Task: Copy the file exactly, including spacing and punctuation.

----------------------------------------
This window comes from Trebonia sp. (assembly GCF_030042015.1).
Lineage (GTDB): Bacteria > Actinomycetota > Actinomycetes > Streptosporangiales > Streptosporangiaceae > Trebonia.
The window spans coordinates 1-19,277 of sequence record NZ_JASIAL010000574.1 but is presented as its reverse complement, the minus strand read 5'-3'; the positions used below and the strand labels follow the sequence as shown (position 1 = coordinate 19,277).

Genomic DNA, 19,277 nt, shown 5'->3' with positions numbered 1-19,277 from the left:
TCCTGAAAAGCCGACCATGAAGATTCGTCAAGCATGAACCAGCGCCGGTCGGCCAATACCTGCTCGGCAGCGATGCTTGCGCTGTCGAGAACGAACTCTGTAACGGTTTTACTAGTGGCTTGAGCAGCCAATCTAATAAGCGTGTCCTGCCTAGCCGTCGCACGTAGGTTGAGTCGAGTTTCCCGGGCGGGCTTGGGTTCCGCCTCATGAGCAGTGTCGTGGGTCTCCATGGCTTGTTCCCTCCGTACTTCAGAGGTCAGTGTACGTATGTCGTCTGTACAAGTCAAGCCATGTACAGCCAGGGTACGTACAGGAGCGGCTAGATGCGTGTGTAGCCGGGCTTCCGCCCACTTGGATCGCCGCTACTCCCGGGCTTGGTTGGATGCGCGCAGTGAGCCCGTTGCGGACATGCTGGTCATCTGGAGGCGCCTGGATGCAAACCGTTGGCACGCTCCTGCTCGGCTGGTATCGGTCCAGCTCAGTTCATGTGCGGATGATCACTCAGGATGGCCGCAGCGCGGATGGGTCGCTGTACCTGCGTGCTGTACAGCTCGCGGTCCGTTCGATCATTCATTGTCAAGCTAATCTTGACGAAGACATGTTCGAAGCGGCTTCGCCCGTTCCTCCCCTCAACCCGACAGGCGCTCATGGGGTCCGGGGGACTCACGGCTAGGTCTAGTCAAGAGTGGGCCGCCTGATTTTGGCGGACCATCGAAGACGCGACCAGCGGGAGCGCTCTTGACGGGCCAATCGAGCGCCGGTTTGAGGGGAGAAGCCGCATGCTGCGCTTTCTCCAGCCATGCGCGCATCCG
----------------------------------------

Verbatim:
This window comes from Trebonia sp. (assembly GCF_030042015.1).
Lineage (GTDB): Bacteria > Actinomycetota > Actinomycetes > Streptosporangiales > Streptosporangiaceae > Trebonia.
The window spans coordinates 1-19,277 of sequence record NZ_JASIAL010000574.1 but is presented as its reverse complement, the minus strand read 5'-3'; the positions used below and the strand labels follow the sequence as shown (position 1 = coordinate 19,277).

Genomic DNA, 19,277 nt, shown 5'->3' with positions numbered 1-19,277 from the left:
TCCTGAAAAGCCGACCATGAAGATTCGTCAAGCATGAACCAGCGCCGGTCGGCCAATACCTGCTCGGCAGCGATGCTTGCGCTGTCGAGAACGAACTCTGTAACGGTTTTACTAGTGGCTTGAGCAGCCAATCTAATAAGCGTGTCCTGCCTAGCCGTCGCACGTAGGTTGAGTCGAGTTTCCCGGGCGGGCTTGGGTTCCGCCTCATGAGCAGTGTCGTGGGTCTCCATGGCTTGTTCCCTCCGTACTTCAGAGGTCAGTGTACGTATGTCGTCTGTACAAGTCAAGCCATGTACAGCCAGGGTACGTACAGGAGCGGCTAGATGCGTGTGTAGCCGGGCTTCCGCCCACTTGGATCGCCGCTACTCCCGGGCTTGGTTGGATGCGCGCAGTGAGCCCGTTGCGGACATGCTGGTCATCTGGAGGCGCCTGGATGCAAACCGTTGGCACGCTCCTGCTCGGCTGGTATCGGTCCAGCTCAGTTCATGTGCGGATGATCACTCAGGATGGCCGCAGCGCGGATGGGTCGCTGTACCTGCGTGCTGTACAGCTCGCGGTCCGTTCGATCATTCATTGTCAAGCTAATCTTGACGAAGACATGTTCGAAGCGGCTTCGCCCGTTCCTCCCCTCAACCCGACAGGCGCTCATGGGGTCCGGGGGACTCACGGCTAGGTCTAGTCAAGAGTGGGCCGCCTGATTTTGGCGGACCATCGAAGACGCGACCAGCGGGAGCGCTCTTGACGGGCCAATCGAGCGCCGGTTTGAGGGGAGAAGCCGCATGCTGCGCTTTCTCCAGCCATGCGCGCATCCG